The use of labs on chips in life sciences has grown strongly over the past few years. In-vitro diagnostics (IVD) and point of care (POC) tests have become crucial in almost every healthcare segment. Test devices are often made of polymer materials. Due to their typical properties, such as transparency, ease of manufacturing and high volume compatibility, polymers are extremely useful in biological, pharmaceutical and medical applications. Furthermore, the disposable nature of many of these products makes polymers a perfect candidate for their fabrication.
If you are developing a product in the biomedical field, it is very likely that you will have to decide on a bonding procedure for your product. Are you dazzled by the number of bonding options? Take this opportunity to be informed by our expert: Christos Michael, Program Manager. In this article, Christos gives insight in how and why to carefully choose your bonding method, especially when working on a biomedical device.
Christos: ‘Let’s start with the basics. Labs on chips make use of microfluidics: micro-quantities of liquids (sample material and/or reagent) pass over the chip through a system of microchannels ranging from a few to hundreds of micrometers, to perform a specific test.’
‘The production of polymer microfluidic chips is carried out using various microfabrication methods such as micromachining, hot embossing, extrusion coating and injection molding. With these techniques, the micro-channels are fabricated in a polymer substrate or foil, after which, in the majority of cases, the channel structure has to be sealed by a next layer of material. Joining the top and bottom layers and hermetically sealing the microchannel network can be done through several bonding methods. Often the distinction is made between direct and indirect bonding. Indirect bonding involves the use of an adhesive layer (like glue or tape) or other assisting sticky material to seal two substrates and encapsulate the microstructure. This opposed to direct bonding, which is carried out without any additional materials. Direct bonding often includes a heating step to soften the material and break the polymer chains at the connecting surfaces.’
Developers in the biomedical field will wonder: how do abovementioned methods behave when biological material comes into play? This indeed changes things radically, because now not only the properties of the polymer, but also the extreme sensitivity of the biological contents must be taken into account.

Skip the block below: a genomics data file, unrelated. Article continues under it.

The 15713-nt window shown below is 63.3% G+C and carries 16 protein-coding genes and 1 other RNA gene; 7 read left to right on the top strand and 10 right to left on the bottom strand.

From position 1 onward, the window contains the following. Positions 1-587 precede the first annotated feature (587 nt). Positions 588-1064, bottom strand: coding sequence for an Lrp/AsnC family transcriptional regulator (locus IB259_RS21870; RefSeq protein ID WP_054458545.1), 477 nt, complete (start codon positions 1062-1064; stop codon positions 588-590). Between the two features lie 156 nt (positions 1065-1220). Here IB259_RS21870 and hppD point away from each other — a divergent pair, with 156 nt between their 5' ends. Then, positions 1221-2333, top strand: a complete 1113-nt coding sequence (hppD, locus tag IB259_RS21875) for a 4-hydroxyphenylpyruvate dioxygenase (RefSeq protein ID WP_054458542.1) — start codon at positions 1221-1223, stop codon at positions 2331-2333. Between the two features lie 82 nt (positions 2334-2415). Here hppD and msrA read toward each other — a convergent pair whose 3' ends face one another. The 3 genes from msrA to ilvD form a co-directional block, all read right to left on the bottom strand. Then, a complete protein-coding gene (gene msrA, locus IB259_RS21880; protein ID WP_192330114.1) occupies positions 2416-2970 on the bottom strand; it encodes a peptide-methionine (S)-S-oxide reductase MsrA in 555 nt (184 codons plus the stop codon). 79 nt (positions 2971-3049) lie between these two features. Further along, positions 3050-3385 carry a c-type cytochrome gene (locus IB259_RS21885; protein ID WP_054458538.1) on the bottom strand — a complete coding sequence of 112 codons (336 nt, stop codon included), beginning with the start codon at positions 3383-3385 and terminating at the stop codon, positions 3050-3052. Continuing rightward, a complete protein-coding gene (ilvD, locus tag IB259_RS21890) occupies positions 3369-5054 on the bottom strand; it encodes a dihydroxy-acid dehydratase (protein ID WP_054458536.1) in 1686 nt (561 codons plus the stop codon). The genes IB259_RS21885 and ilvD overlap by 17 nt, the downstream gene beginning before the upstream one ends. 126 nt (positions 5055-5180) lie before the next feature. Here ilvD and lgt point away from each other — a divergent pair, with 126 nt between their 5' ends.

There are different ways in which biological materials are used in IVD. Mostly, they are applied during the assay in a liquid form. In this case, it is of extreme importance that the channel surfaces are clean. If the channels would contain residues of harmful substances used during bonding, it can seriously affect the biomaterial in the liquids and subsequently, negatively affect the results of the assay or diagnostic test.
A strongly upcoming process is the use of chips that are pre-loaded with biomaterials. The chip surface is loaded with reagents, often in a dried form. (See our Surface functionalization page.) During the assay, the dried substance is liquified and becomes part of the assay. In this case, the biomaterial is applied to the substrate in an early stage of the production process of the device. This means that any following production step, in particular bonding, could harm the biocontent. This is why we are working hard to further develop methods of biofriendly or biocompatible bonding.
Successful biocompatible bonding methods must meet a number of conditions.
There are several bonding methods that meet these requirements. Each of these methods has its own pros and cons. We have a white paper with a detailed overview of Micronit’s biocompatible bonding techniques ready for you. Download it now!